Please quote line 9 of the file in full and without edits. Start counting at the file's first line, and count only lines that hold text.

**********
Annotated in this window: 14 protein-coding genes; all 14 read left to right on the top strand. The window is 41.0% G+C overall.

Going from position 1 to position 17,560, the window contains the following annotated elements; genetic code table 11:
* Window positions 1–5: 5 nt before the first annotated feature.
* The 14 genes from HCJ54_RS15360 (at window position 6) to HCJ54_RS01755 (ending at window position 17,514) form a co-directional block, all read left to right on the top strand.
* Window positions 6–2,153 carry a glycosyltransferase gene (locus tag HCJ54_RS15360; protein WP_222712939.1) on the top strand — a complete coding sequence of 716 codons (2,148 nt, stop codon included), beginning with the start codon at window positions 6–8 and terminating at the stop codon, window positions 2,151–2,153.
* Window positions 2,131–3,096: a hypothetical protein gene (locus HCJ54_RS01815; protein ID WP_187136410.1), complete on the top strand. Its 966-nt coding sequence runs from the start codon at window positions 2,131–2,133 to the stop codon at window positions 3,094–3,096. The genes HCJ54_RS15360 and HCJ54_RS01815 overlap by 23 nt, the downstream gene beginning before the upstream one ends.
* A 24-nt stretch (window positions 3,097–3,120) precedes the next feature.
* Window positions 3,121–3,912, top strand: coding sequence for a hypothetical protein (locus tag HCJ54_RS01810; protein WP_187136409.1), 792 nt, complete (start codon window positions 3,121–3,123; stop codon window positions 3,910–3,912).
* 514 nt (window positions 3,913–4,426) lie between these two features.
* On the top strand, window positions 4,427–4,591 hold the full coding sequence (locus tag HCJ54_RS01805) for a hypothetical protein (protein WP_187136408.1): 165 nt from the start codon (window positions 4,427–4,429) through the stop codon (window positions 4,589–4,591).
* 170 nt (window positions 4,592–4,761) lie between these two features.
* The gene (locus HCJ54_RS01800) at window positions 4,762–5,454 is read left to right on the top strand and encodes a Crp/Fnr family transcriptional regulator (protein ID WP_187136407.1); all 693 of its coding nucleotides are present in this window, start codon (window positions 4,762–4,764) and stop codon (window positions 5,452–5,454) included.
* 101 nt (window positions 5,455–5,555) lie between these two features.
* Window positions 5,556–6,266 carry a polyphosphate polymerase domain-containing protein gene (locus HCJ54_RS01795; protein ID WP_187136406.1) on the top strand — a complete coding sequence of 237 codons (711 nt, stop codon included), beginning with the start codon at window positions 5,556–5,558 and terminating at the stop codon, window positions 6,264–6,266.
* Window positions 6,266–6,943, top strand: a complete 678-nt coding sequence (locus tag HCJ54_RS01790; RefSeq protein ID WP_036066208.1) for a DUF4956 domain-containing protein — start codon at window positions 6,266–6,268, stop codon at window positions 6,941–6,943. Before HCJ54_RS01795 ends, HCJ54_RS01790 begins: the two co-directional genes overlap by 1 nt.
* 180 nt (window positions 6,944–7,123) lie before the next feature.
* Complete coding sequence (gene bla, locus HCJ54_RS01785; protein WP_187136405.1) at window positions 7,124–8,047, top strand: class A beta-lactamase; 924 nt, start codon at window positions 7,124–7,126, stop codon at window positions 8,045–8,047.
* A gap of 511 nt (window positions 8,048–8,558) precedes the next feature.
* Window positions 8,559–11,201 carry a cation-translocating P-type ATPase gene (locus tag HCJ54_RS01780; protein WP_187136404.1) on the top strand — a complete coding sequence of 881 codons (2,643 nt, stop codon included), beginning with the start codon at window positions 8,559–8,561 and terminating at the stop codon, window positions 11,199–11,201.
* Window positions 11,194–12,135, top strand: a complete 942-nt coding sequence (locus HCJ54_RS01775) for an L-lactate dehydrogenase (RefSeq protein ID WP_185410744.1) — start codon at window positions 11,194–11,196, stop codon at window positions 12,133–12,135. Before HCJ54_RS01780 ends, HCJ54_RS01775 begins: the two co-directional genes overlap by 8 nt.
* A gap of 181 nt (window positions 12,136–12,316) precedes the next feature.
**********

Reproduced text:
* 514 nt (window positions 3,913–4,426) lie between these two features.